This Saturday, May 3, the Santa Barbara Rape Crisis Center (SBRCC) hosts its annual Chocolate de Vine fundraiser at the Greek Orthodox Church, where guests will dress up, enjoy a cornucopia of confections made by pastry chefs and chocolatiers, and go home without feeling guilty about an evening of indulgence, since it all goes to prevent sexual assault. To purchase tickets, which range from $65-$100, see Here’s just a sliver of the chocolate that will be flowing:

Piece of Mind: Chocolatier Ashleigh Johnston-Barton was diagnosed with celiac disease 12 years ago, but she didn’t let that prevent her from creating delicious treats. Instead, she established her own gluten-free bakery, specializing in cakes and chocolates, explaining, “I used it as a way to create what I wanted to eat.” Barton’s trademark item is a dark-chocolate-truffle passion-fruit buttercream, but she’s concocting a fig-and-honey caramel truffle especially for this year’s Chocolate de Vine. She’s been affiliated with the SBRCC since 1997 and looks forward to contributing to the event every year.

Mama Ganache: Not long after Tom Neuhaus visited his first fair-trade cocoa cooperative in 2003, he started his own business to help cacao farmers in developing countries. “As a result, I’ve been traveling to Africa ever since,” said Neuhaus of that pivotal trip to Ghana. Neuhaus founded Project Hope and Fairness in 2004 with the intention of exposing people who practice unfair cocoa trading, but his organization has accomplished much more since then. Neuhaus also sells the Native Power Bar, which comes complete with fudge, chewy caramel, toasted almonds, and a rich coating of dark or milk chocolate. Half of the proceeds from Mama Ganache sales at Chocolate de Vine will go toward Project Hope and Fairness. See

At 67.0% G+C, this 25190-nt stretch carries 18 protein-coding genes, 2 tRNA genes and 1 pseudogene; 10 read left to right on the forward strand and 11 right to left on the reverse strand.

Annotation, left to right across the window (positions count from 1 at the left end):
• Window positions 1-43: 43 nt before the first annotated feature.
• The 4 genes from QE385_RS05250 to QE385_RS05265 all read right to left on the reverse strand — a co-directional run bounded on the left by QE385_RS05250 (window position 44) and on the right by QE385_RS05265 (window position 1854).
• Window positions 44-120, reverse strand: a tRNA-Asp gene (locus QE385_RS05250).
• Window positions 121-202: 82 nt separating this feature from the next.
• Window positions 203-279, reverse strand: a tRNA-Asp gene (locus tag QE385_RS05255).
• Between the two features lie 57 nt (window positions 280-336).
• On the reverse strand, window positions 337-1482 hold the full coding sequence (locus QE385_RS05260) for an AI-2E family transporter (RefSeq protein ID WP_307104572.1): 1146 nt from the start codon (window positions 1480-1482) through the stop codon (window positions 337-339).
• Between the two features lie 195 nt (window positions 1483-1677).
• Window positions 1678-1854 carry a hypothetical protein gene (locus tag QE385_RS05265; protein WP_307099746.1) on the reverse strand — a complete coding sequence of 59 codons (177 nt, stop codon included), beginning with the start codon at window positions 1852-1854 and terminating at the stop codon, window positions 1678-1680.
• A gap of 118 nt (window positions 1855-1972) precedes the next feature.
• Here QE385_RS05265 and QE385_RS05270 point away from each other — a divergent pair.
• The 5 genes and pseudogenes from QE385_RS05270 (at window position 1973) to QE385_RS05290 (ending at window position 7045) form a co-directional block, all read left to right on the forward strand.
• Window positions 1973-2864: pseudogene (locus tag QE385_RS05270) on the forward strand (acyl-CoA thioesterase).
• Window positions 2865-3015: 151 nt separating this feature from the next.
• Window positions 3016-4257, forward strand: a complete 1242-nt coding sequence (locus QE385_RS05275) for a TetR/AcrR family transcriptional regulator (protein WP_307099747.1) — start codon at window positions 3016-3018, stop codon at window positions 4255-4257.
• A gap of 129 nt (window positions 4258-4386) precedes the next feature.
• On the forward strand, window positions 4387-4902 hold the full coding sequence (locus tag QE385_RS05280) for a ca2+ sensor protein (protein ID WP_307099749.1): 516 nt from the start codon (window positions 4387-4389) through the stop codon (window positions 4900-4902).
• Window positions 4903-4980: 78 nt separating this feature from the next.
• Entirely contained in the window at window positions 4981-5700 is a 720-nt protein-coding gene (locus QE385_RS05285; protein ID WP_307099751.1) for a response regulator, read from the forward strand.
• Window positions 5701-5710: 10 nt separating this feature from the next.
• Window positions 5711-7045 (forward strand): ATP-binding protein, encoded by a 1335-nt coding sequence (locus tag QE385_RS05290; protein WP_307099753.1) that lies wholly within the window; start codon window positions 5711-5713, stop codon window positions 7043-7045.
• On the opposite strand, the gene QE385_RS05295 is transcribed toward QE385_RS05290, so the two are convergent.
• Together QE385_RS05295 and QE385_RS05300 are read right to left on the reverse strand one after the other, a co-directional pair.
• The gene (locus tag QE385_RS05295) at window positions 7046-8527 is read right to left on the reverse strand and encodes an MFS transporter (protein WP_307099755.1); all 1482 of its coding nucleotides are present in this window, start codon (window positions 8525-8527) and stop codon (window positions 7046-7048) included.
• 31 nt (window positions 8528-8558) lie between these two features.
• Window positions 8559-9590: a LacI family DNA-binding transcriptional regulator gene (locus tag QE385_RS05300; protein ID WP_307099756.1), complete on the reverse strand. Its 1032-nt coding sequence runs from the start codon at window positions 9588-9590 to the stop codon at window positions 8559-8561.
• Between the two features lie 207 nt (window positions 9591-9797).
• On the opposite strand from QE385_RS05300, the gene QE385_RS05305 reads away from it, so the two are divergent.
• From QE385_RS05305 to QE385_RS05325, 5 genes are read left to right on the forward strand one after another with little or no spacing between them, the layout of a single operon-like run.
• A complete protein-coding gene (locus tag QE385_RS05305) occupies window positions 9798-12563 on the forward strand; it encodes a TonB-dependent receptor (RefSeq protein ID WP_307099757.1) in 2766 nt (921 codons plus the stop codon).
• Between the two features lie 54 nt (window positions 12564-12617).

Stafford’s Famous Chocolates: This is Stafford’s first Chocolate de Vine, and co-owner Benjamin Taylor is delighted about the opportunity to show off their sweets. “This is very exciting,” he said, “and it’s for a good cause!” Larry Stafford founded the company in Porterville, California, in 1987, but Taylor and his father bought the business in 2010 and opened a second store in Los Olivos soon after. Customers at each store prefer different items, said Taylor, explaining that Los Olivos wine country clientele go for the dark chocolates while Porterville patrons reach for milk-chocolate varieties. But the Ooey Gooey Bar, one of Larry Stafford’s original recipes, is a unanimous customer favorite that will definitely be showcased at the fundraiser. The bar comes on a stick, consists of fluffy homemade marshmallow, natural peanut butter, and caramel that’s covered in a creamy layer of dark or milk chocolate and is topped with crunchy California almonds. See


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